Five Lessons Learned from Five Years of P2P Investing

Celebrating Five Years

Today is the five year anniversary of opening my first p2p lending account. It was June 11th, 2009 when I opened my first Lending Club account. Little did I know at the time but the moves I made back then would profoundly change my career and my life for that matter.

First some back-story. I came across an article about Prosper back in 2008 but by the time I checked them out they were in a quiet period and not taking on new investors. I remember literally tearing the page from the magazine (I think it was Money magazine) and saving it. I kept checking back every couple of months but Prosper remained in their quiet period.

By June 2009 I was getting impatient and decided to do a little research. A simple Google search quickly led me to Lending Club. They were open to new investors so I signed up for an account on June 11th, 2009. The very next day I received this email from Lending Club – my account was open and ready to be funded.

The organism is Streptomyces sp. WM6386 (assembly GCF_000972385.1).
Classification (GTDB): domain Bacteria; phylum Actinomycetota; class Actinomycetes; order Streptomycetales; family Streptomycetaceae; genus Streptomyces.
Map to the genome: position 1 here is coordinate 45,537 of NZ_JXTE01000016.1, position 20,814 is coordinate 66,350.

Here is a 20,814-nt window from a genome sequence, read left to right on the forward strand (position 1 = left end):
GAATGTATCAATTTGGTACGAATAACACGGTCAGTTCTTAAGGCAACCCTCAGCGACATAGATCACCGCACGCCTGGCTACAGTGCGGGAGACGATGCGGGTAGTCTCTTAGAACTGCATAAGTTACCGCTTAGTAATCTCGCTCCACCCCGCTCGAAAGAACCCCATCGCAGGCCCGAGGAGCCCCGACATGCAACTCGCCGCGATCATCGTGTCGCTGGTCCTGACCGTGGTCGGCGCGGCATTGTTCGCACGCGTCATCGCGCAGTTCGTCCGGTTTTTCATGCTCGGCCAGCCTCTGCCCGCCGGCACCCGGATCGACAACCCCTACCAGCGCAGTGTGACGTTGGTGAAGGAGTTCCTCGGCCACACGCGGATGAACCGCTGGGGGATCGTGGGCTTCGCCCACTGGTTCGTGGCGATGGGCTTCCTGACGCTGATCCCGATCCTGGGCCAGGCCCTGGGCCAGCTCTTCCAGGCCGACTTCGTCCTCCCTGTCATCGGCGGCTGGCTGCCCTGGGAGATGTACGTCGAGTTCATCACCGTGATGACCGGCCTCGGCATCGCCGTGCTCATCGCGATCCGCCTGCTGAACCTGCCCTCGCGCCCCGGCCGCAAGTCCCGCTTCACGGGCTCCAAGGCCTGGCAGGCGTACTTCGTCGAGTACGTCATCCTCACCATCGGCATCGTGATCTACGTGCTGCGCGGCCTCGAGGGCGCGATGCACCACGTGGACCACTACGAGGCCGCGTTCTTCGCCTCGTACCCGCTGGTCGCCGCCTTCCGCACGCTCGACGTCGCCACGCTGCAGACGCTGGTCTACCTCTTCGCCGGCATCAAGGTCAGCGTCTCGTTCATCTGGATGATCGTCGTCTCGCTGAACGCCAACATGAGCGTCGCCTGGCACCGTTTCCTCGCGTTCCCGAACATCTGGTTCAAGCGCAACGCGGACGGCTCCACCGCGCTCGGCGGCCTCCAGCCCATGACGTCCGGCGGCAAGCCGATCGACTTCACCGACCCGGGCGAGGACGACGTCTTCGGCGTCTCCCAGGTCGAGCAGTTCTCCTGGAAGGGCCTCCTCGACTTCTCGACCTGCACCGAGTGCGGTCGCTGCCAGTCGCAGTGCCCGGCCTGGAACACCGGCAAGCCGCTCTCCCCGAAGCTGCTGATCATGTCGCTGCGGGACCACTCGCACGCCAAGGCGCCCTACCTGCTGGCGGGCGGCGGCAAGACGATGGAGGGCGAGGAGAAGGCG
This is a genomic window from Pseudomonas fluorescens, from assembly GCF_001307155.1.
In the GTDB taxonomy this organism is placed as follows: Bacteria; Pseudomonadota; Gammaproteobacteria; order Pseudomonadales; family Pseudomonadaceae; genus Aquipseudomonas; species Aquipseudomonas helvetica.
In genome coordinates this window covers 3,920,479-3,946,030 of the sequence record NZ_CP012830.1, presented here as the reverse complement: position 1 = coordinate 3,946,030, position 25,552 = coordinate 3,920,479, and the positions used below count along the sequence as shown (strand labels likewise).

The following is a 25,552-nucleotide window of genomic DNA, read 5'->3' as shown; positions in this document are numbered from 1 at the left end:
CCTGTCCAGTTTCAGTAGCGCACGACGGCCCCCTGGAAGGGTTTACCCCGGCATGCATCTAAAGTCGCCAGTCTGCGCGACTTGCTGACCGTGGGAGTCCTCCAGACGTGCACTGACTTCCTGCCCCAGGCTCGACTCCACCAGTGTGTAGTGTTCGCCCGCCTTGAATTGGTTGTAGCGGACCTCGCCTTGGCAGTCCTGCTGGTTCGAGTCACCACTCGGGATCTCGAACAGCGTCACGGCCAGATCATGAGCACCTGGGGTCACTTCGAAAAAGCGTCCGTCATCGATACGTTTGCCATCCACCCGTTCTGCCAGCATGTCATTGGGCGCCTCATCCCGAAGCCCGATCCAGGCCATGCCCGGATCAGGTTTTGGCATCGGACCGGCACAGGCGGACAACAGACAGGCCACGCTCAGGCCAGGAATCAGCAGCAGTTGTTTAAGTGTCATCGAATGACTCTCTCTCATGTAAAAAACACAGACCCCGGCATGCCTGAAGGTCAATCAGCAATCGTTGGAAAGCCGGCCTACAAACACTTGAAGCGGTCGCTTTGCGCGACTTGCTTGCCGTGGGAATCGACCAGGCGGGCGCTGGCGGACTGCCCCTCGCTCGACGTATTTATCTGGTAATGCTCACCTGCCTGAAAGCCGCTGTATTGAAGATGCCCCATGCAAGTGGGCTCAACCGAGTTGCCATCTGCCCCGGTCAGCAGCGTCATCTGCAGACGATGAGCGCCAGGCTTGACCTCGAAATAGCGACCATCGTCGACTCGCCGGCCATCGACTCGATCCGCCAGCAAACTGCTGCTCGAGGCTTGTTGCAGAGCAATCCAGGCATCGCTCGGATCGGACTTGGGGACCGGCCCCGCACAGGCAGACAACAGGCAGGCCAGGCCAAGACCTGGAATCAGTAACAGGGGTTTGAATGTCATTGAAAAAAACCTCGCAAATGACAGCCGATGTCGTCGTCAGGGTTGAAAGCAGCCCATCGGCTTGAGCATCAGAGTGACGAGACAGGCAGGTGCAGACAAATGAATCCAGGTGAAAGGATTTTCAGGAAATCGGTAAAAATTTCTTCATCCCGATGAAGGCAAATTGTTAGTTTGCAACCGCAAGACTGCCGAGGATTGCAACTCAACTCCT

Lending Club Welcome Email June 2009

It was a few weeks before I got around to transferring my money in and making my first loans, so I didn’t officially begin investing until the following month. But five years ago today was the day I decided to give this peer-to-peer lending thing a try.

My Five Practical Lessons

I have learned so much in the last five years that it could easily fill several books. But my education didn’t really kick into high gear until I started writing this blog back in November 2010. Since then, I have written over 500,000 words here and have received at least double that number of words in the comments section. This, as well as the tens of thousands of emails I have received, has enabled me to learn from a huge cross section of people interested in this industry.

But in this post I wanted to distill all this learning down to five key lessons for investors. These are practical lessons for all investors, both new and experienced.